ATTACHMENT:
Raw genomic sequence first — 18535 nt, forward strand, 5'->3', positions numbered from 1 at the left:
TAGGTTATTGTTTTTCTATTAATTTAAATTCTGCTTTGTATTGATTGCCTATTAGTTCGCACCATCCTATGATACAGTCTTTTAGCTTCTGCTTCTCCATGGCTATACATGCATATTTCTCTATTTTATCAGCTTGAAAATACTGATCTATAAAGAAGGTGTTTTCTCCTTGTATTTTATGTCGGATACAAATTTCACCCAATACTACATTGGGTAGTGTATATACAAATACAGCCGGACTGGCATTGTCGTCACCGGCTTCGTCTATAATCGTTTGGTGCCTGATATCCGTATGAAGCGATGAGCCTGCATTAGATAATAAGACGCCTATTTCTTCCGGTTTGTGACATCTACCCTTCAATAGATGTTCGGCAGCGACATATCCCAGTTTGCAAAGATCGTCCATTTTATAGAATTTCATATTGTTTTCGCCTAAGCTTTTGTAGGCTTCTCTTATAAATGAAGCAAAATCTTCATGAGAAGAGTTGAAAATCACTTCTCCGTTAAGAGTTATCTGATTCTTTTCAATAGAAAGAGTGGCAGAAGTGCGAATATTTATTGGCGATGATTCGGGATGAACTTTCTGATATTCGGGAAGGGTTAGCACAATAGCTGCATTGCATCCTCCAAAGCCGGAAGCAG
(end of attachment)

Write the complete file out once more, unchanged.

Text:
Raw genomic sequence first — 18535 nt, forward strand, 5'->3', positions numbered from 1 at the left:
TAGGTTATTGTTTTTCTATTAATTTAAATTCTGCTTTGTATTGATTGCCTATTAGTTCGCACCATCCTATGATACAGTCTTTTAGCTTCTGCTTCTCCATGGCTATACATGCATATTTCTCTATTTTATCAGCTTGAAAATACTGATCTATAAAGAAGGTGTTTTCTCCTTGTATTTTATGTCGGATACAAATTTCACCCAATACTACATTGGGTAGTGTATATACAAATACAGCCGGACTGGCATTGTCGTCACCGGCTTCGTCTATAATCGTTTGGTGCCTGATATCCGTATGAAGCGATGAGCCTGCATTAGATAATAAGACGCCTATTTCTTCCGGTTTGTGACATCTACCCTTCAATAGATGTTCGGCAGCGACATATCCCAGTTTGCAAAGATCGTCCATTTTATAGAATTTCATATTGTTTTCGCCTAAGCTTTTGTAGGCTTCTCTTATAAATGAAGCAAAATCTTCATGAGAAGAGTTGAAAATCACTTCTCCGTTAAGAGTTATCTGATTCTTTTCAATAGAAAGAGTGGCAGAAGTGCGAATATTTATTGGCGATGATTCGGGATGAACTTTCTGATATTCGGGAAGGGTTAGCACAATAGCTGCATTGCATCCTCCAAAGCCGGAAGCAG